The black bear Ursus americanus is the smallest, yet most common, of the three bear species found in America (after the polar bear and grizzly bear). They’re still pretty big though! Black bear weight varies enormously depending on age, sex and time of year – black bears can be 30% heavier in autumn than they are in spring.
As a result, adult black bears can weigh anywhere from 45-250kg. According to one study in California, adult female black bears weighed an average of 58kg, while males weighed 86kg on average. Black bears living in Alaska that can feed extensively on salmon weigh around 30kg more.
Grizzly bears tend to live in more open areas, while black bears prefer densely forested mountainous regions, but there is still considerable overlap between the two. If a grizzly bear and a black bear were to get into a fight, you should definitely be putting your money on the grizzly. Grizzly bears are significantly larger, more powerful and more aggressive – a black bear might be able to put up a fight, but it’s not going to win.
Black bears are excellent climbers and are often photographed scaling trees. Their claws give them great grip, and the branches offer youngsters safety from predators. Cubs can be very adventurous, climbing high into the treetops.
Black bears are also good swimmers, and will readily enter water in search of fish. Black bear cubs take to the water easily and quickly. One of our favourite black bear facts is that one adult is believed to have swum nine miles along the Gulf of Mexico.
Black bears live for an average of 18 years in the wild, but the record is an impressive 39 years. The oldest captive black bear was 44 years old when it died.
How fast can a black bear run?
Black bears tend to shuffle along slowly when walking, but are able to run at speeds of around 40-50kph. However, they cannot maintain this pace for long. Plump bears in heavy winter coats tire out particularly quickly.
Despite their name, black bears are not always black – they can also be light brown, blond or even grey-blue. A subspecies of black bear with white fur, known as the Kermode or spirit bear, lives in British Columbia.
Black bears will leave the forest and travel many miles to seek food, entering back gardens and campsites. They have an exceptional sense of smell, leading them to seek out food items in rubbish bins and outdoor storage facilities. They are also perfectly capable of breaking into cars.
According to Born Free USA, black bears can be legally hunted in 27 states in America, and between 40,000 to 50,000 bears are legally hunted there each year. More are illegally poached, and many are killed in car accidents as well.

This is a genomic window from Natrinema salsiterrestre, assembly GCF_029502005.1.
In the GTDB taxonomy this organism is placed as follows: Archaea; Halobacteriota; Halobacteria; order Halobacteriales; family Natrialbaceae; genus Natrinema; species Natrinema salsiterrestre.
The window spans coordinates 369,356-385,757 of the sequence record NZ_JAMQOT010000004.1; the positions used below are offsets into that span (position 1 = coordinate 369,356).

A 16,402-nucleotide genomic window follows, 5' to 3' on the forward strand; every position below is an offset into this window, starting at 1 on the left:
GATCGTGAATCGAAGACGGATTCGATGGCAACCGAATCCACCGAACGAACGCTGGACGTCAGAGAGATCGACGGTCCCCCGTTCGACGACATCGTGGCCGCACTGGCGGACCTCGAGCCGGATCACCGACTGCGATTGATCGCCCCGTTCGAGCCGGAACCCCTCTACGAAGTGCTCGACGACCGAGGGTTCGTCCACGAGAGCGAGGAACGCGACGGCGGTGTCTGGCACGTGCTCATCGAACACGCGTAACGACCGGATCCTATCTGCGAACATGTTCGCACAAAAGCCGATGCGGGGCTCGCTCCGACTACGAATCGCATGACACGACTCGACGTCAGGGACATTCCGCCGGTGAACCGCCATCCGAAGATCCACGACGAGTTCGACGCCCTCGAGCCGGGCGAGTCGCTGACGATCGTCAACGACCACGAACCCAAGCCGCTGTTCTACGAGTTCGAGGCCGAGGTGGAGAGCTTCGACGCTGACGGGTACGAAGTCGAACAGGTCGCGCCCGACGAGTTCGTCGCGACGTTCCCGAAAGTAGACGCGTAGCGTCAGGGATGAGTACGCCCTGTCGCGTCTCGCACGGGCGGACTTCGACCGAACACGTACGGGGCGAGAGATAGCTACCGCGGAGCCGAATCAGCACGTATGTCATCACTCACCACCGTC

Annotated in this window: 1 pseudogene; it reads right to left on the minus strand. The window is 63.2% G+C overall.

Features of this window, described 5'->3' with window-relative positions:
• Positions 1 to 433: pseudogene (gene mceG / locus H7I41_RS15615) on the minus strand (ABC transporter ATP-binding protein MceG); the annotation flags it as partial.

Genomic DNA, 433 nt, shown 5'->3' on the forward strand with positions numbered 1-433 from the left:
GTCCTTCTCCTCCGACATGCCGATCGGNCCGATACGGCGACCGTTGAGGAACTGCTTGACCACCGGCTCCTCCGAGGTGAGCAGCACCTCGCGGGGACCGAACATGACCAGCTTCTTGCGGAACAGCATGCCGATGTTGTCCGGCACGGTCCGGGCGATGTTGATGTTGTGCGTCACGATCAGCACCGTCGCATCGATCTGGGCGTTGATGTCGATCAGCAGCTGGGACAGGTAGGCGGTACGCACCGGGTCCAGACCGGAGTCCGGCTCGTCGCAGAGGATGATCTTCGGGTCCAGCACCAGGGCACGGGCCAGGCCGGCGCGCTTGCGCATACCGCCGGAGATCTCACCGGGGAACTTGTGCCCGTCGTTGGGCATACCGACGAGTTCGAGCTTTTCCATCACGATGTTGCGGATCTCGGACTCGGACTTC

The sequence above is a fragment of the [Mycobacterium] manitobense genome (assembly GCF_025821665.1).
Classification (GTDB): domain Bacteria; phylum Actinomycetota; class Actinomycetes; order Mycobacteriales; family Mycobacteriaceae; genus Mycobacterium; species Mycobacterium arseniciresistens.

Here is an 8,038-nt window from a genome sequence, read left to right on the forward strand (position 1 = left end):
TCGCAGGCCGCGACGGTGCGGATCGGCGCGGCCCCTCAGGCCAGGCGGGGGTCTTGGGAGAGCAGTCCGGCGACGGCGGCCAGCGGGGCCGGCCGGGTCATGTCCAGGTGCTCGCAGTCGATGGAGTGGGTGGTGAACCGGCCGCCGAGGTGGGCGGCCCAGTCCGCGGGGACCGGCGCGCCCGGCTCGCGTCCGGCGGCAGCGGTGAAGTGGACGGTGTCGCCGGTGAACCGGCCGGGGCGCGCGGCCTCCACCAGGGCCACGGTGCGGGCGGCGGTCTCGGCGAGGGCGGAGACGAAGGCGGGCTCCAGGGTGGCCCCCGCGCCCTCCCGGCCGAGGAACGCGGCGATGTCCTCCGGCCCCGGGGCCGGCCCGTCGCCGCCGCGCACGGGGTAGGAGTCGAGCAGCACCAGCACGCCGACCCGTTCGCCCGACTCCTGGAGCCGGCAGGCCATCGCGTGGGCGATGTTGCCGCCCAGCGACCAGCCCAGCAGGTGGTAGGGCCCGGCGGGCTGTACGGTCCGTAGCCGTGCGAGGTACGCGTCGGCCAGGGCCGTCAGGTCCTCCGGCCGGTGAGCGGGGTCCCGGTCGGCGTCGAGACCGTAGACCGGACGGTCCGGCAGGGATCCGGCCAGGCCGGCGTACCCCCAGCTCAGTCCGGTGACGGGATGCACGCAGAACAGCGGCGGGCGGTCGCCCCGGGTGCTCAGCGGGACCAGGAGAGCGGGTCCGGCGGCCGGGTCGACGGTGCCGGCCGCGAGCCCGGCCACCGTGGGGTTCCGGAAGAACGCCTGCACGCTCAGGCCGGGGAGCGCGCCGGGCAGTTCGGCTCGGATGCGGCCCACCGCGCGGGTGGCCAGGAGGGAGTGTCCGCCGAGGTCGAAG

If you come across a black bear at close range, the usual advice is to retreat slowly, still facing the bear. Do not run. Black bears are known to make mock-charges to within a few metres – if they do this, stand your ground and shout.
Most people travel to Alaska to see brown and polar bears, so a place where black bears are the centre of attention is unusual. But this is the case at the Anan Wildlife Observatory in Tongass National Forest.
In July and August black bears gather at a waterfall just below a viewing platform to feed on spawning pink salmon. For the best experience, stay overnight at the Anan Bay Cabin.
Yellowstone National Park is the only place where you can easily see black bears amid other charismatic wildlife such as bison, elk, moose, grizzlies and wolves. But this is a huge park, so it helps to hire a wildlife expert as your guide.
The deciduous forests of Great Smoky Mountains National Park are among the best places to spot black bears in the eastern USA.
Though the park has a high density of bears, they can be skittish and difficult to watch – except along Cades Cove Loop Road, an old homestead area with relict orchards, fruit trees and open meadows, which attracts lots of bears between April and October.
Alligator River was established on the North Carolina seashore to protect a remnant of the unique wetland habitat called ‘pocosin’, but it is also one of the last remaining strongholds for black bears on the Eastern Seaboard.
In the Milltail section of the refuge, black bears wander out from swampy thickets to feed in nearby fields, and in summer you can join a ‘sunset tour’ that includes an opportunity to see bears at night. Alternatively, drive the Milltail Road on your own.